Hong Kong’s professional body for barristers on Wednesday dismissed allegations that it was a “political organisation” and pledged to engage in “constructive and rational dialogue” with authorities days after Beijing took aim at its new chief for his calls to amend the national security law.
The Bar Association was responding to strongly worded statements issued by Beijing’s two top agencies overseeing Hong Kong affairs last week, which had described Paul Harris, the body’s new chairman, as an “anti-Communist lawyer” who had challenged national sovereignty.
The two agencies also accused the association of being “hijacked by a minority of anti-China troublemakers”.
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Harris drew the ire of the central government for saying he would explore the possibility of getting Hong Kong authorities to “agree to some modifications” to the Beijing-decreed national security law, which he said contained provisions that were at odds with rights guaranteed under the Basic Law, the city’s mini-constitution.
In a statement issued on Wednesday, the Bar Association said it noted with concern observations expressed on its role as a result of certain views put forth by Harris in his personal capacity.
“The [Bar Association] is not a political organisation. It is a professional body established to consider all matters affecting the profession and the administration of justice, and to take such actions as it deems proper,” the statement read.
The association called itself and its chairman “inviolable supporters” of the “one country, two systems” principle, adding they would discharge duties and attain their objectives – which include upholding the rule of law, the Basic Law and the independence of the judiciary – with integrity and professionalism.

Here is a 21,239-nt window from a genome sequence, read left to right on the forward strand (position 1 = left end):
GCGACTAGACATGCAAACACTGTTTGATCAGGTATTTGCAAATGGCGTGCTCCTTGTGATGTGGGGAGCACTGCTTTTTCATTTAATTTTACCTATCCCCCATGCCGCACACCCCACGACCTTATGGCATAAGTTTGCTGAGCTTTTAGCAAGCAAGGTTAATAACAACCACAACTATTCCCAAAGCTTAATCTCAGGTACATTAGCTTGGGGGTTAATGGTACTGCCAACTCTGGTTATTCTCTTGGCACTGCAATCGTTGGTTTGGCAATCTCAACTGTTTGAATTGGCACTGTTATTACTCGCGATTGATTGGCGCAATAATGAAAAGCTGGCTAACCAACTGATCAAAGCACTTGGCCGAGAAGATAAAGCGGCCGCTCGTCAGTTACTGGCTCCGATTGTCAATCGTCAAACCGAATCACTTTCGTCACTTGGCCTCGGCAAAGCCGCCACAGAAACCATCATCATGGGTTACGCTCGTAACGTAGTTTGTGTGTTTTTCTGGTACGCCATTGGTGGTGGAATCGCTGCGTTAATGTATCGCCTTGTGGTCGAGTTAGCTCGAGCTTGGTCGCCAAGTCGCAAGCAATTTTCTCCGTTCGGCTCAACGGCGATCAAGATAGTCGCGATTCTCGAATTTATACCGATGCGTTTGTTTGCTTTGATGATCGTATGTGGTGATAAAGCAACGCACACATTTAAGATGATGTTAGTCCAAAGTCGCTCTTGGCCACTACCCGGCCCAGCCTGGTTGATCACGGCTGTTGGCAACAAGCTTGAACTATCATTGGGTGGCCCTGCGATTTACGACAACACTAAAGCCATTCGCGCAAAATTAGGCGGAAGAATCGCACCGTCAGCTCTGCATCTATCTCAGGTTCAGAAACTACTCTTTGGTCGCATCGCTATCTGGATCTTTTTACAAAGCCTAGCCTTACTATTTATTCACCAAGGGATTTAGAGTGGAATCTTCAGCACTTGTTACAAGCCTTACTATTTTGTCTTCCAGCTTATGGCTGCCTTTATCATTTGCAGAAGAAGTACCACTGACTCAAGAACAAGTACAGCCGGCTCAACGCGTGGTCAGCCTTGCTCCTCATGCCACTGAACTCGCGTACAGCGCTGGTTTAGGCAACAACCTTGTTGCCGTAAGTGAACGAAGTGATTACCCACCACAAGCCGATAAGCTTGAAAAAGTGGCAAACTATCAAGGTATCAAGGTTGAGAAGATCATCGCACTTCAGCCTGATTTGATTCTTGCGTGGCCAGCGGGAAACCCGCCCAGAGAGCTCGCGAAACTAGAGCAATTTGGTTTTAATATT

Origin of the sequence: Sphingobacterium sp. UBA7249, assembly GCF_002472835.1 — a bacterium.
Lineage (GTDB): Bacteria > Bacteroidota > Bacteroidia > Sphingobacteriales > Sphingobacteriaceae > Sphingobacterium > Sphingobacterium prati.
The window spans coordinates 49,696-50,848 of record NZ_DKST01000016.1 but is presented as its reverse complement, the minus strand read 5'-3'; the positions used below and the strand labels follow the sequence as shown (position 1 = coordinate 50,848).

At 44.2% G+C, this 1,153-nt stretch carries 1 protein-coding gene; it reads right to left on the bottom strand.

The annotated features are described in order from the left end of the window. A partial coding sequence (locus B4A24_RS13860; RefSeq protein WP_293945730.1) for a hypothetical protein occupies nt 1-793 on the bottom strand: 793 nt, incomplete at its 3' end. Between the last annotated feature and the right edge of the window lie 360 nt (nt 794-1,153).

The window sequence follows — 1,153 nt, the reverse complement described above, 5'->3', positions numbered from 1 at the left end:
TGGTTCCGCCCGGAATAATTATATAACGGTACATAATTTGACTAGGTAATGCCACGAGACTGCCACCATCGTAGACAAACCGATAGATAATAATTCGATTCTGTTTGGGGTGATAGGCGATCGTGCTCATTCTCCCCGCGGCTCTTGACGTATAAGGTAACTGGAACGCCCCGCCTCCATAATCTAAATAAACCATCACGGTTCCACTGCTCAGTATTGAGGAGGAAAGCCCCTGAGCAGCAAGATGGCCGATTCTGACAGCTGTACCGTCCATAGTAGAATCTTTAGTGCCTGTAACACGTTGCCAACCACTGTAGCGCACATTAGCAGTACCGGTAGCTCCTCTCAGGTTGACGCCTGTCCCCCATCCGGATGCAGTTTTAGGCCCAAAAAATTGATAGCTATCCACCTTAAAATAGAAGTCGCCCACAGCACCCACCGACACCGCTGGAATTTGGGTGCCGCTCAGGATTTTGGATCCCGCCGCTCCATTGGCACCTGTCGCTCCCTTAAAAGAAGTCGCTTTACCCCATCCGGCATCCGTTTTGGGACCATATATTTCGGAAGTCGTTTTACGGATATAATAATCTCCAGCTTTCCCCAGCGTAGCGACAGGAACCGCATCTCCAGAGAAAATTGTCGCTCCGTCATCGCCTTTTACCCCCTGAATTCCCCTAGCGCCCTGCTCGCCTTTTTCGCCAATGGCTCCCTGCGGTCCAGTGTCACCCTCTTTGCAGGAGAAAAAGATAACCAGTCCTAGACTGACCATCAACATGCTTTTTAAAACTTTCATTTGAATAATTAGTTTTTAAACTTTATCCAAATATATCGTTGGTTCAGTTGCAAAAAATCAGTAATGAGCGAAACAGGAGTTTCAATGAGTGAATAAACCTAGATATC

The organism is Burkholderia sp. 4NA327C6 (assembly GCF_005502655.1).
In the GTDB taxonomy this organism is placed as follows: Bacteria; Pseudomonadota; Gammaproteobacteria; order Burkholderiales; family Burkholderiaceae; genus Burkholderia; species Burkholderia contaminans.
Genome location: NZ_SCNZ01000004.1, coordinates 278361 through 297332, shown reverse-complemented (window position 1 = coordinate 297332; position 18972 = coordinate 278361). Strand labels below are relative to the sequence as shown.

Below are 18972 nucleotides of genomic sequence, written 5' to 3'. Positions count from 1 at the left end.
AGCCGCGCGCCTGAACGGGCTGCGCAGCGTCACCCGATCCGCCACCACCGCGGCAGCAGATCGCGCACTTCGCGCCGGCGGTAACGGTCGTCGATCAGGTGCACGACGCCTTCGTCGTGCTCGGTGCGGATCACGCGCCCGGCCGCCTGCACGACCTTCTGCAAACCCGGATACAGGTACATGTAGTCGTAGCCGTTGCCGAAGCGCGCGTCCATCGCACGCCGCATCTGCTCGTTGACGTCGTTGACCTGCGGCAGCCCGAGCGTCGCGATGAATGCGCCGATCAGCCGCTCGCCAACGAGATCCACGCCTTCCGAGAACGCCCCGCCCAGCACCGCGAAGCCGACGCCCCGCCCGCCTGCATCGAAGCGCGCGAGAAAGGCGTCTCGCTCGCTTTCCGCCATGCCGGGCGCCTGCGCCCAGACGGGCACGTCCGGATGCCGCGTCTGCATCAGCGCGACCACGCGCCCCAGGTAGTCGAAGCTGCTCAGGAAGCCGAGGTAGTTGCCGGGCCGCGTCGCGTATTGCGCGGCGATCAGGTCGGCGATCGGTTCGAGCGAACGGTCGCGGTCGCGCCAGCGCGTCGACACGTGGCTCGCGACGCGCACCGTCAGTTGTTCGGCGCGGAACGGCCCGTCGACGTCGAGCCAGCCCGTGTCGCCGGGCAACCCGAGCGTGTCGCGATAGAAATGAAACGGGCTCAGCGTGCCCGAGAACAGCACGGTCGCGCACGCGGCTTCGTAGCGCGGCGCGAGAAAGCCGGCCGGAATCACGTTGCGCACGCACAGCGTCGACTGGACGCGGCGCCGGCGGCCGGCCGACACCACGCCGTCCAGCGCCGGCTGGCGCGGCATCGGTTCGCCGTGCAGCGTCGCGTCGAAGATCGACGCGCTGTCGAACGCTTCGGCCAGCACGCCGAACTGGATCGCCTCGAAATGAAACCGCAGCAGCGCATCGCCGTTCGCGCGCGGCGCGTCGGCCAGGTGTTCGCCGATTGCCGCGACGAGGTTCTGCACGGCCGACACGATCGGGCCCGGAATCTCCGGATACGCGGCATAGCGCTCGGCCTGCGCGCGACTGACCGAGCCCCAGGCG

“The [Bar Association] welcomes and will endeavour to engage in constructive and rational dialogue with all organisations and authorities on matters touching upon the legal profession and the rule of law in Hong Kong,” it stated.
Last Friday, a spokesman for the State Council’s Hong Kong and Macau Affairs Office questioned Harris’ objectives and accused him of hostility towards the Communist Party, as well as using “his British nationality to collude with foreign forces in interfering with Hong Kong affairs”.
It also said the barrister body had deviated from the role of a professional group “because it was hijacked by a minority of anti-China troublemakers”.
A spokesman for Beijing’s liaison office in Hong Kong also weighed in on the same day, accusing Harris of abusing his position as Bar Association chairman to mislead the public. The office urged the association to “return to its original mission of a professional body that safeguards Hong Kong’s rule of law and justice”.
Harris had earlier dismissed the attacks from Beijing as “grossly inaccurate” and denied he was a separatist. The senior counsel added he had always been a supporter of the one country, two systems principle, urging his critics not to confuse “proposing improvements to a law” with “wanting to overthrow it”.
The relationship between the Bar Association and Beijing had deteriorated rapidly over the past three years, with the city hit by a number of legal controversies, such as the now-withdrawn extradition bill and the national security law.